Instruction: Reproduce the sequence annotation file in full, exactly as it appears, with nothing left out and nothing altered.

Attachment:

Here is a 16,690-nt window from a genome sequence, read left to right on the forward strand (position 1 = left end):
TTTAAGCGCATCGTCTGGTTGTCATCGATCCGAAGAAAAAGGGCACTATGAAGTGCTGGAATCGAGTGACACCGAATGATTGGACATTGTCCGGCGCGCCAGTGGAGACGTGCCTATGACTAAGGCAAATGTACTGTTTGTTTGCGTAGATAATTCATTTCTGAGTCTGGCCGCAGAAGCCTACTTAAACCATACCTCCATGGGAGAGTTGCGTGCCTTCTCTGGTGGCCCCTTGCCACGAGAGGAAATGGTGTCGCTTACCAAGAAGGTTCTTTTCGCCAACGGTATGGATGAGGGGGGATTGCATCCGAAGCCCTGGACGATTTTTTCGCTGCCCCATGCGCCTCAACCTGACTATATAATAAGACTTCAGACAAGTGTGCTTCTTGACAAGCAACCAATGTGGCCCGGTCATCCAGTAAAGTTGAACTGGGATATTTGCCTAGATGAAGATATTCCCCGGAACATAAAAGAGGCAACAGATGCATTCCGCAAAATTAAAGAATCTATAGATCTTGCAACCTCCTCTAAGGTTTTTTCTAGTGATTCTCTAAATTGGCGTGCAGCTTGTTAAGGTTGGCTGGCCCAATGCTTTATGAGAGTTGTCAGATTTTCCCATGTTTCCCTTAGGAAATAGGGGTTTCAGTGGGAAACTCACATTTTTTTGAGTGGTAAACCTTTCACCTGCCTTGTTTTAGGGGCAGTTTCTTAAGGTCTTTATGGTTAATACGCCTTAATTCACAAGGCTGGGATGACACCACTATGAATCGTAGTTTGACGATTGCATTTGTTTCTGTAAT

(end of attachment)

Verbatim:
Here is a 16,690-nt window from a genome sequence, read left to right on the forward strand (position 1 = left end):
TTTAAGCGCATCGTCTGGTTGTCATCGATCCGAAGAAAAAGGGCACTATGAAGTGCTGGAATCGAGTGACACCGAATGATTGGACATTGTCCGGCGCGCCAGTGGAGACGTGCCTATGACTAAGGCAAATGTACTGTTTGTTTGCGTAGATAATTCATTTCTGAGTCTGGCCGCAGAAGCCTACTTAAACCATACCTCCATGGGAGAGTTGCGTGCCTTCTCTGGTGGCCCCTTGCCACGAGAGGAAATGGTGTCGCTTACCAAGAAGGTTCTTTTCGCCAACGGTATGGATGAGGGGGGATTGCATCCGAAGCCCTGGACGATTTTTTCGCTGCCCCATGCGCCTCAACCTGACTATATAATAAGACTTCAGACAAGTGTGCTTCTTGACAAGCAACCAATGTGGCCCGGTCATCCAGTAAAGTTGAACTGGGATATTTGCCTAGATGAAGATATTCCCCGGAACATAAAAGAGGCAACAGATGCATTCCGCAAAATTAAAGAATCTATAGATCTTGCAACCTCCTCTAAGGTTTTTTCTAGTGATTCTCTAAATTGGCGTGCAGCTTGTTAAGGTTGGCTGGCCCAATGCTTTATGAGAGTTGTCAGATTTTCCCATGTTTCCCTTAGGAAATAGGGGTTTCAGTGGGAAACTCACATTTTTTTGAGTGGTAAACCTTTCACCTGCCTTGTTTTAGGGGCAGTTTCTTAAGGTCTTTATGGTTAATACGCCTTAATTCACAAGGCTGGGATGACACCACTATGAATCGTAGTTTGACGATTGCATTTGTTTCTGTAAT